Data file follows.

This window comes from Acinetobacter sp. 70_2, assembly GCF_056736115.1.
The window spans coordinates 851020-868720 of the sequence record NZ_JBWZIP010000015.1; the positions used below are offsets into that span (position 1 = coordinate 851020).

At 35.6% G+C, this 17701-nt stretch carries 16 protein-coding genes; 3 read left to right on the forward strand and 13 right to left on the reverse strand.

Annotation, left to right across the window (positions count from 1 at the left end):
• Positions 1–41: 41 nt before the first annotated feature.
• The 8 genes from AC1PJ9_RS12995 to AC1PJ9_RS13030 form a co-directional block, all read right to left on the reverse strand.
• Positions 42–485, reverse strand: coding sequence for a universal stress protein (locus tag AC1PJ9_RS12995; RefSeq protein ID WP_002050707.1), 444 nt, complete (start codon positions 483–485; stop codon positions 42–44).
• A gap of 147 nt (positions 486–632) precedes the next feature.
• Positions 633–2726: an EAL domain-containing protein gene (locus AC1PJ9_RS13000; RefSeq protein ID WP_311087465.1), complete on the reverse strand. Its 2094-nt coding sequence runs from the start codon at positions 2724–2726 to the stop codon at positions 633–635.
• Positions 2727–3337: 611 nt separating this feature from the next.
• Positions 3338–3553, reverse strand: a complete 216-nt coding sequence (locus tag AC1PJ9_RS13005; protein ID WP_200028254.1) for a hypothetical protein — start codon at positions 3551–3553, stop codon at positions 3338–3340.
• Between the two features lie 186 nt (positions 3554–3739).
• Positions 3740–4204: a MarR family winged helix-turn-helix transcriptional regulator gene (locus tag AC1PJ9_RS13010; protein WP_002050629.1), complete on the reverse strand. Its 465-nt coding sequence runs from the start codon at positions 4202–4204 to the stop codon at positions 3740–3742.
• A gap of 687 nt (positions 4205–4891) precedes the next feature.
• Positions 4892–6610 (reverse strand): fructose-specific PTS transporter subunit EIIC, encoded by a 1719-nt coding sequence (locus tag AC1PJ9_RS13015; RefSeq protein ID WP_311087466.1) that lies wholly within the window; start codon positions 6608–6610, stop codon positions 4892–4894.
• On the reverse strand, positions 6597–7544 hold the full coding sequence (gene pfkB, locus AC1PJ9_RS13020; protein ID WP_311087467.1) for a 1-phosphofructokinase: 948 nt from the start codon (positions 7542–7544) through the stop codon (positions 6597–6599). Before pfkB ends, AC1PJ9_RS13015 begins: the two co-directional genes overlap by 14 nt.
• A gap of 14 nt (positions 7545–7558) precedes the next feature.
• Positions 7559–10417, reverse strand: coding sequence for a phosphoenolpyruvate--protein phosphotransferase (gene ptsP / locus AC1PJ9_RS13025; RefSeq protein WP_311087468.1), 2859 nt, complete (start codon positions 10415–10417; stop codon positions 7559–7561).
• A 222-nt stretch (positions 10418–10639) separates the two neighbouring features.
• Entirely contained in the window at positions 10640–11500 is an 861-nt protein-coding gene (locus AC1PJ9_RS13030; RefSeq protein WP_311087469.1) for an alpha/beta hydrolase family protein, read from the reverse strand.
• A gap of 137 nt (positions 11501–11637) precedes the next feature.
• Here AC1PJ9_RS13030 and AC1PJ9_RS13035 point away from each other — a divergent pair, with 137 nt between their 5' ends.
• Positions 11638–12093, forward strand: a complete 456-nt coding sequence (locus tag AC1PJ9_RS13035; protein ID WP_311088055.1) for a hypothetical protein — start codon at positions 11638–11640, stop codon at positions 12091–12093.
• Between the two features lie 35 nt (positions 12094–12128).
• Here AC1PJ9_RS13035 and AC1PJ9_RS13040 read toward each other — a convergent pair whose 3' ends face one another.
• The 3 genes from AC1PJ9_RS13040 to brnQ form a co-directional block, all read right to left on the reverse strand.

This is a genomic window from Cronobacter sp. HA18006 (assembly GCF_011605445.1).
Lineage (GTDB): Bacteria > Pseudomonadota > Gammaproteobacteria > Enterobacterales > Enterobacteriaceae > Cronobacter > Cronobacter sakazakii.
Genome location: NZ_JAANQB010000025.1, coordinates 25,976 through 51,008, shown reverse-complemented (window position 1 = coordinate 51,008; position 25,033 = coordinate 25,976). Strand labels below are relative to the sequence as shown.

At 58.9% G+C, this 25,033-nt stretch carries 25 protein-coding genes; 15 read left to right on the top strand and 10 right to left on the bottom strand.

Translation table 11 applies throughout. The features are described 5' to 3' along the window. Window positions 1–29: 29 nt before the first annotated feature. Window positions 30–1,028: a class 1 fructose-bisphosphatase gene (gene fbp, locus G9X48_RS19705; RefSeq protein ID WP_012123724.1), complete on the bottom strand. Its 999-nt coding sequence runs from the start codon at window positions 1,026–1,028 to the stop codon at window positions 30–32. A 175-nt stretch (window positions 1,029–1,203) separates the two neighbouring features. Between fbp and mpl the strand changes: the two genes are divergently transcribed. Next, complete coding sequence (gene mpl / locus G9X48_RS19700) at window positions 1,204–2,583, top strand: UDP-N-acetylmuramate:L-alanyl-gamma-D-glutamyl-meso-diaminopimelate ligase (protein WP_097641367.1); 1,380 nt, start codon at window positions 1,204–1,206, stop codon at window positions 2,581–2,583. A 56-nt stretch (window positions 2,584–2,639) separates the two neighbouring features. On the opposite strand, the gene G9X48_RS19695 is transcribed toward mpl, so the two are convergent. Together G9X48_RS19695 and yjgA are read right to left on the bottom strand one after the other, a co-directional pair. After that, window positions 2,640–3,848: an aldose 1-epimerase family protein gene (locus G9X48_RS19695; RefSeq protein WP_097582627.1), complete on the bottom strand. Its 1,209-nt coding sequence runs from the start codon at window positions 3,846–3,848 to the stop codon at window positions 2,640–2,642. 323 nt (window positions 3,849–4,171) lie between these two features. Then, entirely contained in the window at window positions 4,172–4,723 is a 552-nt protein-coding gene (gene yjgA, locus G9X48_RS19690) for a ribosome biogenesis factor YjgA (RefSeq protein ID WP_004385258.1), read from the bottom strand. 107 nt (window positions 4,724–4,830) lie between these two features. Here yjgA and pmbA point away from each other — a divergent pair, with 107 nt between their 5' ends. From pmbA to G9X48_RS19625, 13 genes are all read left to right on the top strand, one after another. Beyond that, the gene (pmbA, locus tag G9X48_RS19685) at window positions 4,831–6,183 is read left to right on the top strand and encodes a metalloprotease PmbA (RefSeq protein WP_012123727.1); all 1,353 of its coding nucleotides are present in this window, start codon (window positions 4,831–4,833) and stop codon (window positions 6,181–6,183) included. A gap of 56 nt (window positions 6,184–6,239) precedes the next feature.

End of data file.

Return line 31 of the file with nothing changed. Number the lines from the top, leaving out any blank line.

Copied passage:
Translation table 11 applies throughout. The features are described 5' to 3' along the window. Window positions 1–29: 29 nt before the first annotated feature. Window positions 30–1,028: a class 1 fructose-bisphosphatase gene (gene fbp, locus G9X48_RS19705; RefSeq protein ID WP_012123724.1), complete on the bottom strand. Its 999-nt coding sequence runs from the start codon at window positions 1,026–1,028 to the stop codon at window positions 30–32. A 175-nt stretch (window positions 1,029–1,203) separates the two neighbouring features. Between fbp and mpl the strand changes: the two genes are divergently transcribed. Next, complete coding sequence (gene mpl / locus G9X48_RS19700) at window positions 1,204–2,583, top strand: UDP-N-acetylmuramate:L-alanyl-gamma-D-glutamyl-meso-diaminopimelate ligase (protein WP_097641367.1); 1,380 nt, start codon at window positions 1,204–1,206, stop codon at window positions 2,581–2,583. A 56-nt stretch (window positions 2,584–2,639) separates the two neighbouring features. On the opposite strand, the gene G9X48_RS19695 is transcribed toward mpl, so the two are convergent. Together G9X48_RS19695 and yjgA are read right to left on the bottom strand one after the other, a co-directional pair. After that, window positions 2,640–3,848: an aldose 1-epimerase family protein gene (locus G9X48_RS19695; RefSeq protein WP_097582627.1), complete on the bottom strand. Its 1,209-nt coding sequence runs from the start codon at window positions 3,846–3,848 to the stop codon at window positions 2,640–2,642. 323 nt (window positions 3,849–4,171) lie between these two features. Then, entirely contained in the window at window positions 4,172–4,723 is a 552-nt protein-coding gene (gene yjgA, locus G9X48_RS19690) for a ribosome biogenesis factor YjgA (RefSeq protein ID WP_004385258.1), read from the bottom strand. 107 nt (window positions 4,724–4,830) lie between these two features. Here yjgA and pmbA point away from each other — a divergent pair, with 107 nt between their 5' ends. From pmbA to G9X48_RS19625, 13 genes are all read left to right on the top strand, one after another. Beyond that, the gene (pmbA, locus tag G9X48_RS19685) at window positions 4,831–6,183 is read left to right on the top strand and encodes a metalloprotease PmbA (RefSeq protein WP_012123727.1); all 1,353 of its coding nucleotides are present in this window, start codon (window positions 4,831–4,833) and stop codon (window positions 6,181–6,183) included. A gap of 56 nt (window positions 6,184–6,239) precedes the next feature.